Nanosensor to Detect Extraterrestrial Life

The EPFL scientists successfully tested their novel system with isolated bacteria, yeast, mouse and human cells.Credit:

The EPFL scientists successfully tested their novel system with isolated bacteria, yeast, mouse and human cells.
Credit: École Polytechnique Fédérale de Lausanne

Could nanotechnology be the key to discovering extraterrestrial life? The scientists at École Polytechnique Fédérale de Lausanne (EPFL) believe so.

A team at EPFL made up of Giovanni Dietler, Sandor Kasa and Giovanni Longo has developed an extremely sensitive nanosensor that can detect organisms as small as bacteria, yeast, and even cancer cells.

The scientits believe that this is a novel innovation that can be applied to the search for extraterrestrial life. Prior to this development, finding life on other plants has been dependent on chemical detection. The researchers have veered away from this idea and have decided to depend on detecting motion, seeing as it is a trait of life.

The nanosensor uses a nano-sized cantilever to detect motion. A cantilever – or simply a beam that is anchored only at one end, with the other end bearing a load – is typically used in the design of bridges and buildings, but this application takes the very same idea and implements it on a micrometer scale.

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graphene_manchester

The heterostructures is based on 2D atomic crystals for photovoltaic applications.
Image: University of Manchester

Researchers from the University of Manchester in conjunction with the National University of Singapore have discovered an exciting new development with the wonder material graphene.

The researchers have been able to combine graphene with other one-atom thick materials to create the next generation of solar cells and optoelectronic devices.

With this, they have been able to demonstrate how multi-layered heterostructures in a three-dimensional stack can produce an exciting physical phenomenon exploring new electronic devices.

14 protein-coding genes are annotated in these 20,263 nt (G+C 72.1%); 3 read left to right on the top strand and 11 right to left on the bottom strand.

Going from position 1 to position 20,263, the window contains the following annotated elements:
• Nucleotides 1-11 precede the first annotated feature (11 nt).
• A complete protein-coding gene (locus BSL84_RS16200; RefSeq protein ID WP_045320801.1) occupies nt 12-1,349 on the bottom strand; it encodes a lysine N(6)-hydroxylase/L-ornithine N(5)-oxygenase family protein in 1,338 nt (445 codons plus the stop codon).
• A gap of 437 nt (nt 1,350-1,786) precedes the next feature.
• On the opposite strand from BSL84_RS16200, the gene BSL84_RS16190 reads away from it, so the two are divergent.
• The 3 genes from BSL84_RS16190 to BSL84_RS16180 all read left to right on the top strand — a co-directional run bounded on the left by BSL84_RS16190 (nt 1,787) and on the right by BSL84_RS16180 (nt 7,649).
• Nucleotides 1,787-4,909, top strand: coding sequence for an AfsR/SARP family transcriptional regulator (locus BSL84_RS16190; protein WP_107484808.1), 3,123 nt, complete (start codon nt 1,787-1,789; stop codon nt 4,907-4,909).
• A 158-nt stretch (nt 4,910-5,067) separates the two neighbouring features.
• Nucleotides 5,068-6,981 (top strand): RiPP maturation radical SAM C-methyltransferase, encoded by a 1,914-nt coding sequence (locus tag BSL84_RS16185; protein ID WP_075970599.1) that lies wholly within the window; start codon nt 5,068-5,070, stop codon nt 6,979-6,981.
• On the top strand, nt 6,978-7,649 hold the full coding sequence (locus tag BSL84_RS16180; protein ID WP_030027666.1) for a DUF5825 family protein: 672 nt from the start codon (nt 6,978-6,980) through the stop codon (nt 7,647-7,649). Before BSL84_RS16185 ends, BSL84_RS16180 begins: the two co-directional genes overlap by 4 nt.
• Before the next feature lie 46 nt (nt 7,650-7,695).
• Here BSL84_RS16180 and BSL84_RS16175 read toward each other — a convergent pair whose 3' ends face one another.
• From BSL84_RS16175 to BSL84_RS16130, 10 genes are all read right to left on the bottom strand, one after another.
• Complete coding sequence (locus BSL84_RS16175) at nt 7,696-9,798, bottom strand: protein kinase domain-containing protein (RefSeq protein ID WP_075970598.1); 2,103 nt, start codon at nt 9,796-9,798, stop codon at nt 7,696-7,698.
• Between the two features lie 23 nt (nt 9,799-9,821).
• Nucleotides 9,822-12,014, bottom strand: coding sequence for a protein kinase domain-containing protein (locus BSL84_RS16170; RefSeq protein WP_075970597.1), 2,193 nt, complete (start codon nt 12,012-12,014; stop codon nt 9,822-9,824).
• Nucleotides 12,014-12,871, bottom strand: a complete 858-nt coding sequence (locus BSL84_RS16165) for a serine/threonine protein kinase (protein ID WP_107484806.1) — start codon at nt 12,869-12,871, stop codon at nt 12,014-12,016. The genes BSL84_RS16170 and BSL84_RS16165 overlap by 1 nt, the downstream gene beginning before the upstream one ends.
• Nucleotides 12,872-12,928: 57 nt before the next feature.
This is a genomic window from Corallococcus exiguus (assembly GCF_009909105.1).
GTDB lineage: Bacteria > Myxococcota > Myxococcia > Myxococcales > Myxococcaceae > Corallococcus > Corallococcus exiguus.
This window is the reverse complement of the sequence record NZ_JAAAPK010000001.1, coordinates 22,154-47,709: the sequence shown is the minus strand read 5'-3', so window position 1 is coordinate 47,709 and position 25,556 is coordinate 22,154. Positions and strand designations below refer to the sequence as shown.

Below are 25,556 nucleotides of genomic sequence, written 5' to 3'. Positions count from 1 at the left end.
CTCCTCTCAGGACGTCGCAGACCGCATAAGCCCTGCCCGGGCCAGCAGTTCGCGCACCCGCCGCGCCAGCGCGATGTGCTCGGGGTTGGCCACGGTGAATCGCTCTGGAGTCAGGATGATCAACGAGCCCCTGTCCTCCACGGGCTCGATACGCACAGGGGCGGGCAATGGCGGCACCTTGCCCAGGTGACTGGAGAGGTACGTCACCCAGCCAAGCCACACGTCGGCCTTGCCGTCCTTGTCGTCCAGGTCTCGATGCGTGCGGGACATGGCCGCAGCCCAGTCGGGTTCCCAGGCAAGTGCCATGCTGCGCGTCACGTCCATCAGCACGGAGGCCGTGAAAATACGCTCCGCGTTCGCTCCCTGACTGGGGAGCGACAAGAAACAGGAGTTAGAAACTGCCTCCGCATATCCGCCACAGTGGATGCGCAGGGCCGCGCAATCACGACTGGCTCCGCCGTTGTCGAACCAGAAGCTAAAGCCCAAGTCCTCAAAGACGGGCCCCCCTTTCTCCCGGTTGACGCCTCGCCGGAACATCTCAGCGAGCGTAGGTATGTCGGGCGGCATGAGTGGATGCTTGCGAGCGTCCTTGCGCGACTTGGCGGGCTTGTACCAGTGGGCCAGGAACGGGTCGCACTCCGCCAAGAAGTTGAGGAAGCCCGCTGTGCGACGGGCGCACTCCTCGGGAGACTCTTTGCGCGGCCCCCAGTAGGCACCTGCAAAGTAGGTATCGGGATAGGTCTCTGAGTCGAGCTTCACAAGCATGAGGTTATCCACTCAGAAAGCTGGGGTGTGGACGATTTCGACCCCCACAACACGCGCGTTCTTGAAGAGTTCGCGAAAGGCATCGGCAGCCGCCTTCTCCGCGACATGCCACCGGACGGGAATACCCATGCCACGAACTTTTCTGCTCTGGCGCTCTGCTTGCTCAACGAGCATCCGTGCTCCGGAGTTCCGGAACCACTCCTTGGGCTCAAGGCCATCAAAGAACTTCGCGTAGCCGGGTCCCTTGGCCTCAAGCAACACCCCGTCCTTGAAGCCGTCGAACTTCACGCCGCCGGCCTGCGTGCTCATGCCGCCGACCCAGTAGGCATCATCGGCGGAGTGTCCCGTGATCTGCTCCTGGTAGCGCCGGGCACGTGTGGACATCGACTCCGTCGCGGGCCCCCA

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How Are Nanomotors Being Built? (Video)

Carbon nanotubes are exceptionally strong, but when you roll two that fit together, the engineers believe they’ve got a nanomotor.Image: Nature

Carbon nanotubes are exceptionally strong, but when you roll two that fit together, the engineers believe they’ve got a nanomotor.
Image: Nature

Ray Kurzweil – an author, computer scientists, inventor, futurist, and director of engineering at Google – has once been quoted saying, “In 25 years, a computer that’s the size fo your phone will be millions of times more powerful but will be the size of a blood cell.”

That prediction may be on its way to fruition with this new discovery from engineers in China and Australia.

The engineers have developed a double-walled carbon nanotube motor, which could be a huge player in future nanotechnology devices.

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Sensors Meet Sports: The ‘Smart’ Helmet

A UW senior medical engineer explains how the smart helmet can aid to player safety by using sensor technology.Credit: Andy Manis/Journal Sentinel

A UW senior medical engineer explains how the smart helmet can aid in player safety by using sensor technology.
Credit: Andy Manis/Journal Sentinel

Students at the University of Wisconsin-Madison are not just interested in improving technology and creating innovative design, but rather they are determined to make us rethink the way the physical and digital world interact.

These students have spent months in the University’s Internet of Things Lab, where they work to measure, monitor and control the physical world by heightening its interaction with the Internet.

The main innovation that the lab has developed is a football helmet that can detect injuries.

Cross-disciplinary teams of students have come together to develop a high-tech football helmet that has brain wave probes and a device that measures acceleration forces, which gives the ability to detect concussions on the field and directly communicate the information to medical staff.

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Man Controls Prosthetic Arms with His Mind

While others have been able to control robotic limbs with their mind, the technique is new enough that dual-control has never been tried before.Credit: Johns Hopkins

While others have been able to control robotic limbs with their minds, the technique is new enough that dual-control has never been tried before.
Credit: Johns Hopkins

History was made when the first bilateral shoulder-level amputee was able to wear and simultaneously control two prosthetic limbs. The amazing part? He was able to operate the system by simply thinking about moving his limbs.

The groundbreaking event took place at Johns Hopkins Applied Physics Laboratory, where they’ve been working to develop Modular Prosthetic Limbs as part of the Revolutionizing Prosthetics Program over the past decade.

Les Baugh was the man who made the limbs come to life. Baugh lost both arms in an electrical accident 40 years ago and until now, did not think having two functional, mind-controlled prosthetic limbs was in the realm of possibility.

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ECS Toyota Young Investigator Fellowship

ecs_toyota